There are lots of different types of scams out there, but people sharing their stories about them seems to help the general populace get educated on when something is shady. An Imgur user named ShankABee has been trained to spot a scam from a mile away, which means he keeps his money and we get a weird story. The screenshots of his wannabe scammer started on Imgur and were then posted to Reddit’s r/ChoosingBeggars. They center around a gaming computer that ShankABee put up for sale.
First, the scammer asks about the gaming computer, which is listed at a price of $1,100.00. He seems to be opening for negotiation and asks for pictures. He tries $800, and ShankABee counters with $950 if it’s cash and Venmo. That’s when things get shady.
“I don’t have any of those since my ex hacked me,” the scammer says, really stretching the meaning of “hacked.” When ShankABee asks about cash, he responds, “I’m busy with my daughter at the hospital she just undergo a surgery.”
ShankABee told Bored Panda that he was suspicious as soon as the supposed buyer asked for pics that are already in the ads, but decided to go along with it.
“I honestly chuckled a bit that he was trying to say he had his account hacked so he couldn’t pay in cash,” he told BP.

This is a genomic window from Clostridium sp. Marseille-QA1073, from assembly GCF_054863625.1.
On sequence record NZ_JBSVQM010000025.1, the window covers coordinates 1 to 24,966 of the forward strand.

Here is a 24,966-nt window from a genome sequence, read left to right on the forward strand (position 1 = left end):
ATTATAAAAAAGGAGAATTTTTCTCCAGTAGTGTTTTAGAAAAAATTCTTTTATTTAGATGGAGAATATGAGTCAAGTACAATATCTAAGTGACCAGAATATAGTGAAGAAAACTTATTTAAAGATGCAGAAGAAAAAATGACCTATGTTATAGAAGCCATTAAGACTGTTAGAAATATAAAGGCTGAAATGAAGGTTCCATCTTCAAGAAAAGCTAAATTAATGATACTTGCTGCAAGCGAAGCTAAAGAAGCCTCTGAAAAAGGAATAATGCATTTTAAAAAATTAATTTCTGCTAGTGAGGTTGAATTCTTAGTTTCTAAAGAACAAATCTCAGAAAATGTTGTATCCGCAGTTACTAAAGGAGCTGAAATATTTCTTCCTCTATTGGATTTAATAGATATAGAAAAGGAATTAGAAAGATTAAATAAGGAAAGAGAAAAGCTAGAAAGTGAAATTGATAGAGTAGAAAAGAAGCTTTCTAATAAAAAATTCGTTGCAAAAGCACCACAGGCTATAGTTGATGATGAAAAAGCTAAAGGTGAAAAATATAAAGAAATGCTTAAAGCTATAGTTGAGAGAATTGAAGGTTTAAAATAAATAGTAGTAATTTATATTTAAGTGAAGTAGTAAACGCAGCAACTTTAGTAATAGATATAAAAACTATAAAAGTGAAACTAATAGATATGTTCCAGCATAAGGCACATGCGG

He ended up asking the scammer if his daughter was single after saying he’d take a check. Sarcastically, he tells the scammer that he’s obviously going through a tough time, and “DEFINITELY needs a gaming computer.”
After he jokingly asks what the daughter looks like, he actually receives a picture. It does seem like somewhere, there is a girl in a hospital. Is it the scammer’s real daughter? ShankABee did a reverse image search and nothing came up, so he says, “Unfortunately, it seems like this guy was taking advantage of his (possibly) daughter.”
Or maybe both the scam and the daughter are real, and she also wants a gaming computer. Who knows!
ShankABee ends up asking the scammer for his daughter’s hand in marriage, and he seems amenable. Except now he wants the computer for free plus $400.
The computer never got to the scammer, nor did the $400. It seems like he figured out he was being messed with pretty quickly and ended the convo with a clown emoji.
The comments on Reddit are all people joking about how common it is for people trying to get stuff for free to cite a sick relative. They’re wondering if death and sickness make people into bargain hunters:
A few others actually explained what the scam probably was, because it didn’t make sense to a lot of people:
I guess it needs to be said: don’t take checks from strangers or hand out bank info. You’re welcome.